The above behavior has been captured in the form of 7 scenarios and is presented in a sequential format. Transaction Cost (TC) The cost per unit at which the transaction quantity is being valued. Transaction Quantity (TQ) The quantity of a transaction. This may be user specified for some transactions. Average Cost Variance is favorable (a credit) when the current average unit cost is greater than the PO unit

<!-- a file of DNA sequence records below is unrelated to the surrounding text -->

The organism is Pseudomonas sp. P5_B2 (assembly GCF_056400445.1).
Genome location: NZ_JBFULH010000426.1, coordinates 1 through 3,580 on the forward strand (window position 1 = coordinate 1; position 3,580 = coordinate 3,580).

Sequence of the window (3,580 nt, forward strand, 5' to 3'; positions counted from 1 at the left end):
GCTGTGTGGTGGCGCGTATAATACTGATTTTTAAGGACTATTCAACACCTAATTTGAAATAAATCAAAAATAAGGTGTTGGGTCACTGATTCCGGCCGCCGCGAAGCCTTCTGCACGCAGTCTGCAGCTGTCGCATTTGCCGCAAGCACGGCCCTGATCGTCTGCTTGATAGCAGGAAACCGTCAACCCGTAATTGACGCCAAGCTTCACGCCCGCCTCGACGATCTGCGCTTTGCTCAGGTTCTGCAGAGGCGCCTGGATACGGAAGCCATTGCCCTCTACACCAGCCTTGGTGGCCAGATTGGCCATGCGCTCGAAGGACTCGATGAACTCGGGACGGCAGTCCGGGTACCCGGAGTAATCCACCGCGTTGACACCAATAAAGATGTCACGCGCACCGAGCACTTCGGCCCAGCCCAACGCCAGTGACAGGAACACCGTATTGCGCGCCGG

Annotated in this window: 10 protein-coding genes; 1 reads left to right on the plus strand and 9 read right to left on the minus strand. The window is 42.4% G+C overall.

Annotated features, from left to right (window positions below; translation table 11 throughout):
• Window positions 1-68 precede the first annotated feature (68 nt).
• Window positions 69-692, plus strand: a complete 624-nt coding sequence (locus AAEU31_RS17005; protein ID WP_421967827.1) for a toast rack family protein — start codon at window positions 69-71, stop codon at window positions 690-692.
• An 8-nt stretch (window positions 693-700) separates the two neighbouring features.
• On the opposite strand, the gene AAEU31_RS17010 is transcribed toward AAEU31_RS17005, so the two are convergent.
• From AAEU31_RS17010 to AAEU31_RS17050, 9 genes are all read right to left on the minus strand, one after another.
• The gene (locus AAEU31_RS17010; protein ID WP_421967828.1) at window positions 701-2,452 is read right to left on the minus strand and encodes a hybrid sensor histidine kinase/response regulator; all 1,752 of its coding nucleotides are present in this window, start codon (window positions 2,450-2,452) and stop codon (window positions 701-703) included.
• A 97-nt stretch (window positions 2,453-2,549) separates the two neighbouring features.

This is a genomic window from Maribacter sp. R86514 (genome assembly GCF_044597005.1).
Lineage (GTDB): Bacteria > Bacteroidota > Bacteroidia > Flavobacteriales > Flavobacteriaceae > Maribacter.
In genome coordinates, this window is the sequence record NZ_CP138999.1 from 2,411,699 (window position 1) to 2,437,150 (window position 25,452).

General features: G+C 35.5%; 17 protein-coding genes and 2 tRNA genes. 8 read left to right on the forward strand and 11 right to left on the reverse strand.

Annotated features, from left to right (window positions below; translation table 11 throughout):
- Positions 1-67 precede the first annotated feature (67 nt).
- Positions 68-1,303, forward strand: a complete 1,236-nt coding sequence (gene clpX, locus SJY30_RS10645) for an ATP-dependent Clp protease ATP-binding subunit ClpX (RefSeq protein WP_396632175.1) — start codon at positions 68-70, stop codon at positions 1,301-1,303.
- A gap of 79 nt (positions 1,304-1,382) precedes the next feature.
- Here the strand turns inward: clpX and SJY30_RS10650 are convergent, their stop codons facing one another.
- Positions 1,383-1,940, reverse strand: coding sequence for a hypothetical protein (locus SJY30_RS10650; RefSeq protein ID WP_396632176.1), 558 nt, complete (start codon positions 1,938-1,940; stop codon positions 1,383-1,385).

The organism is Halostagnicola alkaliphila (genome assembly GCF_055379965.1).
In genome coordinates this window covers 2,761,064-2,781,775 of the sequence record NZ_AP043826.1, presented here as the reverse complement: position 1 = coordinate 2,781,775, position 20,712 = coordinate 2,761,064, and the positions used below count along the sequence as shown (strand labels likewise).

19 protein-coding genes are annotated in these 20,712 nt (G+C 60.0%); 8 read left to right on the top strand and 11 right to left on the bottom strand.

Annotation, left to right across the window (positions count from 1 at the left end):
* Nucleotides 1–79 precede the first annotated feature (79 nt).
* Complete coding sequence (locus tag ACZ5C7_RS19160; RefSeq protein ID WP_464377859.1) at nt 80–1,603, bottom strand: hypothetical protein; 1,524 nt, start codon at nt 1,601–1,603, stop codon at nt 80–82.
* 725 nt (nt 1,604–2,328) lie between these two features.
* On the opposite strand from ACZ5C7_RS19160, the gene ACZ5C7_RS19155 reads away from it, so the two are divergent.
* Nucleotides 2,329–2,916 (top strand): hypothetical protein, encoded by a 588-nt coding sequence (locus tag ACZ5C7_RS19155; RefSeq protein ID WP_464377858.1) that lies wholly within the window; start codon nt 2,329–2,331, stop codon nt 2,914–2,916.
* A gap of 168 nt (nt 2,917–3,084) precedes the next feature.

. Average Cost Variance (ACV) A variance account used to hold amounts generated when onhand inventory quantity is negative and the unit cost of a subsequent receipt is different from the current unit cost. This includes Miscellaneous Issues/Receipts. It is related to COQ and TQ by: NOQ = COQ + TQ. that can be performed through the Miscellaneous Transactions Form. the CAC is used in its place. computed by the Average Cost processor. The distribution of the transactions is performed in a separate stage and is performed by the Distribution processor. To achieve this end the Distribution Processor uses the costs stored in the Material Transaction table. If unspecified. New Average Cost (NAC) The new average cost of an item after a transaction has been performed. maintained and updated by the system as needed after each transaction.When a material transaction is performed under the current transaction processing engine. Current Average Cost (CAC) The weighted average cost per unit of an item in the system. let us run through some important terminology. It is a function of all the above quantities and values. These are as follows: Current Onhand Quantity (COQ) The total quantity of the item that is onhand currently in the Organization. The User can provide the transaction cost for all transactions. Account Issues/Receipts and Account alias Issues/Receipts. Before we take off with the scenarios. the Average Cost Processor recomputes the average cost. A discussion of the same follows. the Distribution processor generates debits and credits for appropriate accounts. The number is considered to be negative in sign if it results in a reduction in onhand quantity. New Onhand Quantity (NOQ) The quantity onhand immediately after the transaction is performed and has been saved. The transaction cost (TC) can be provided by the user for some material transactions. Once these costs are available. If the transaction cost is not provided by the user then the Current Average Cost (CAC) is used as the transaction cost instead. which has been used in this document to explain the behavior of Average Costing method. If a transaction causes an increase in the onhand quantity it is considered to be a positive number. The Average Cost Processor recomputes the average cost based on several considerations.